Home Inspection
Information From
Alban Home
Inspection Service

April  '04

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13 Ways To
Date A Home

Here are some interesting ways to date a house ó just in case you donít know when it was built.

1. Toilet Tank Check. A toilet tank or lid sometimes has a date stamp. A toilet without a date stamp means that it was probably manufactured after 1990.
2. Sink Investigation. By checking the underside of bath, kitchen, and laundry sinks you can find raised numbers on iron fixtures that indicate the date or they may have white-stenciled numbers on their bottoms that indicate the date. 
3. Gas Shut-off Valves.
Look for the gas shut-off valves of water heaters and furnaces for the original municipal inspection tag. If itís still there, it should have a date, often handwritten, with the approval date for gas meter installation. 
4. Breaker Box
Look for dates on labels of the electric breaker box. If the UL symbol is on this tag, immediately below it is the month and year of ULís approval, usually a date within 5 years prior to installation. 
5. Water Heater.
Most water heater labels note the date of manufacture. Some water heaters, however, note when its warranty expires. Remember, yellow energy efficiency stickers first for the SRV or TPR valve became mandatory about 1970. 

 

6. Heating and Cooling Units. Most furnace and air-conditioning unitsí manufacture date is on an attached label.
7. Sliding Glass Doors.
A home was built prior to 1960 if sliding glass doors are not tempered glass.
8. Rafter Reference.
Manufactured trusses became popular in the late 1960ís. Rafters with center-to-center measurements that exceed 24 inches suggest a home was built before 1960. Full 2 x 4 rafters, also known as rough-hewn, often exceed 24- inch centers and were common prior to 1945. 
9. Firebrick Space Spalling.
Usually indicates 40 plus years. No damper usually indicates the fireplace was built prior to 1940.


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Alban is proud to offer FREE Continuing Education Courses in Real Estate Offices!Call Melissa For Information and to Schedule at 301-404-8104 or 301-607-8114.

From the desk of . . .
     Arthur S. Lazero
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Radio Host!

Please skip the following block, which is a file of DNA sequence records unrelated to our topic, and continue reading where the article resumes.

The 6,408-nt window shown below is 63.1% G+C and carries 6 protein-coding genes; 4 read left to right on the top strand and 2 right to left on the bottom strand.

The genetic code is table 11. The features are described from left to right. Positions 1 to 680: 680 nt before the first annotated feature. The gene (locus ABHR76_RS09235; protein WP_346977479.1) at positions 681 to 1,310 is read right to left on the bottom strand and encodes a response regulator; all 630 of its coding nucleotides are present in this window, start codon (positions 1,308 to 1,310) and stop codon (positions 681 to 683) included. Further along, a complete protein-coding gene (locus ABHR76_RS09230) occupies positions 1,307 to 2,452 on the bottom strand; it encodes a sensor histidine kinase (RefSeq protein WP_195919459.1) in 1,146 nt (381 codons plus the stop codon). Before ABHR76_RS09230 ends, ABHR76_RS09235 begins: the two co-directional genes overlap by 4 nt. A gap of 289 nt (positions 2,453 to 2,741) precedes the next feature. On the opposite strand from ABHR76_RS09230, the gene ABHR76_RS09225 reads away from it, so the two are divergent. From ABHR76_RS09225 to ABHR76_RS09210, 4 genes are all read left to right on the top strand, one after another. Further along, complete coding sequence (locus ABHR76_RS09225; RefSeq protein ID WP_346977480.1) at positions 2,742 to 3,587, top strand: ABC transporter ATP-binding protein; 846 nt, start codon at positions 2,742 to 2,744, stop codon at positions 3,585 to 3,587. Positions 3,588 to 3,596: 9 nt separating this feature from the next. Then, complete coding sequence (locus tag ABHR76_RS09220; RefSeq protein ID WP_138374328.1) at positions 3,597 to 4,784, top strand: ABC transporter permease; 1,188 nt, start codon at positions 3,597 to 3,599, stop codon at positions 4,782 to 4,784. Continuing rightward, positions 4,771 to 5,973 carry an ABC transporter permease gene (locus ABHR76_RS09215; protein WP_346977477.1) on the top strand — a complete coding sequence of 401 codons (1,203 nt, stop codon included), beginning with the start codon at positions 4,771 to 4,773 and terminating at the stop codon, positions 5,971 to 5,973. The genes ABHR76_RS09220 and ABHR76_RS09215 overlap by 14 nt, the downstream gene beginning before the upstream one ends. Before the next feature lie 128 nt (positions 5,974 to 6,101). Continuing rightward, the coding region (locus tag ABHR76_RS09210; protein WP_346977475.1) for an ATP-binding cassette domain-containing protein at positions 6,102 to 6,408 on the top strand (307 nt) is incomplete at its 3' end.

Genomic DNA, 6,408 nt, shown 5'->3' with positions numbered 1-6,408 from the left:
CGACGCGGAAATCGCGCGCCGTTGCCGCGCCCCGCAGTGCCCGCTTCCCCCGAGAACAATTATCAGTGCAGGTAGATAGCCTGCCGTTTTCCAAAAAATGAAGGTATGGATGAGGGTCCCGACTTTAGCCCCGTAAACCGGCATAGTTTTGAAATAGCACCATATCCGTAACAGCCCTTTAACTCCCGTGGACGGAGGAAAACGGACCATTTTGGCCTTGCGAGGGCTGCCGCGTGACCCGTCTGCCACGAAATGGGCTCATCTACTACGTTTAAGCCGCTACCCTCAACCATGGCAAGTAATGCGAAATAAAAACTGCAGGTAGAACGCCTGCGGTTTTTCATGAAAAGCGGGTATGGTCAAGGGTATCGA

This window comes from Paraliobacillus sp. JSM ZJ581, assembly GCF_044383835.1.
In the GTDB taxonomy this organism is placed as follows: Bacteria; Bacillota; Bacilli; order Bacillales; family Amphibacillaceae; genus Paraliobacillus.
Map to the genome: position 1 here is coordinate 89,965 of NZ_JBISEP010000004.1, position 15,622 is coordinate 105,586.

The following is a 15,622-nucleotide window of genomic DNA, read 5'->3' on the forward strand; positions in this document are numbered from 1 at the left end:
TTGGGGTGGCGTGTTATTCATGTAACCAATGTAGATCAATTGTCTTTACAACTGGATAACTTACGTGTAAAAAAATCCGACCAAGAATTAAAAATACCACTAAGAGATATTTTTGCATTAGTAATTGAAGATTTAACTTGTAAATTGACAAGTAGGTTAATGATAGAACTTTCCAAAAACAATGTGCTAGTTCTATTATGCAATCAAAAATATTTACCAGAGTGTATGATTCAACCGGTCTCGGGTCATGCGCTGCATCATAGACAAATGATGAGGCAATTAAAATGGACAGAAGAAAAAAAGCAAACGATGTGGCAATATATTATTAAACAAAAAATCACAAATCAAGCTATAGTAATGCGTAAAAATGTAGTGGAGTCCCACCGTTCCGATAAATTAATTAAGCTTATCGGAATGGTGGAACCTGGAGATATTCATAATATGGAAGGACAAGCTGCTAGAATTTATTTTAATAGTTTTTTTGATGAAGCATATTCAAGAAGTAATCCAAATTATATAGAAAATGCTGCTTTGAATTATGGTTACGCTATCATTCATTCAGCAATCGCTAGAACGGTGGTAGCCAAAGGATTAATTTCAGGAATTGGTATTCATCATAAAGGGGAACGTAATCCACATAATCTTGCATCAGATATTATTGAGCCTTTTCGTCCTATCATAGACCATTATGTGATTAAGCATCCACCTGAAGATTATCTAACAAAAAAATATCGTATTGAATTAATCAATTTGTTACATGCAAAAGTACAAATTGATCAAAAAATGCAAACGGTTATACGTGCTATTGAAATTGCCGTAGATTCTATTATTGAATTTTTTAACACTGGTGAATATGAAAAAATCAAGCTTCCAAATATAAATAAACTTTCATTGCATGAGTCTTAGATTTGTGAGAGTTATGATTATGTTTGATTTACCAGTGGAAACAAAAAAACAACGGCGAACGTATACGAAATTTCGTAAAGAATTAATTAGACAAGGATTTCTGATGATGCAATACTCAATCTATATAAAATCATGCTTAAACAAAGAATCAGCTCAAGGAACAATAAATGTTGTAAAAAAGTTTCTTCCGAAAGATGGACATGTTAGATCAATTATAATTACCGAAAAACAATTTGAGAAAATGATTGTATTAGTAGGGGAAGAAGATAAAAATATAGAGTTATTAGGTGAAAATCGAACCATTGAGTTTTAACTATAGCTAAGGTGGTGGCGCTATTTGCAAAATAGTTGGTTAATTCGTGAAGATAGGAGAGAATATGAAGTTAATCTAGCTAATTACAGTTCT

I am having more fun this year than anyone is entitled. My inspection schedule has been busy, on track to perform 500 to 600 inspections of all types during 2004, plus 50-60 continuing ed. courses for Realtors. Beginning a year ago, I began writing a monthly column for the Frederick County Association of Realtors newsletter on home inspection topics. And I can now count on my fingers the number of months until I celebrate my 60th birthday. 
My responsibilities with the American Society of
Home Inspectors (ASHI) are growing. I am on the Board of Directors of the Mid-Atlantic Chapter (MAC-ASHI) and on the ASHI national Public Relations Committee. 
Co-Host on WMET 1160 AM Intelligent Radio Real
Estate Today! Saturdays 10 to 11 AM 
The good folks at WMET 1160 AM invited me to
develop a real estate related hour-long show for Saturday mornings, a perfect time for listeners who are planning their weekend household activities, thinking about house hunting or on the way to a home center. Donna Evers, Broker of Evers and Company in Chevy Chase, graciously agreed to Co-Host the show, Real Estate Today. We are a month into live broadcasts and the WMET signal is scheduled to soon increase to 50,000 watts, making it only one of four radio stations in our area with an AM signal that can reach from Richmond to Baltimore. The show is fast paced and packed with real estate/home inspection information. Listen each Saturday as I publicly crash and burn and have fun doing so. 
Gazette Newspaper Column.
 
Finally, the weekly Gazette newspapers asked me to
author a monthly article focused on home inspection, home maintenance, and current environmental issues. Read Ask Mr. Home Inspector in the Real Estate section the last two weeks of each month, depending on locality.

 

 

 

 

 

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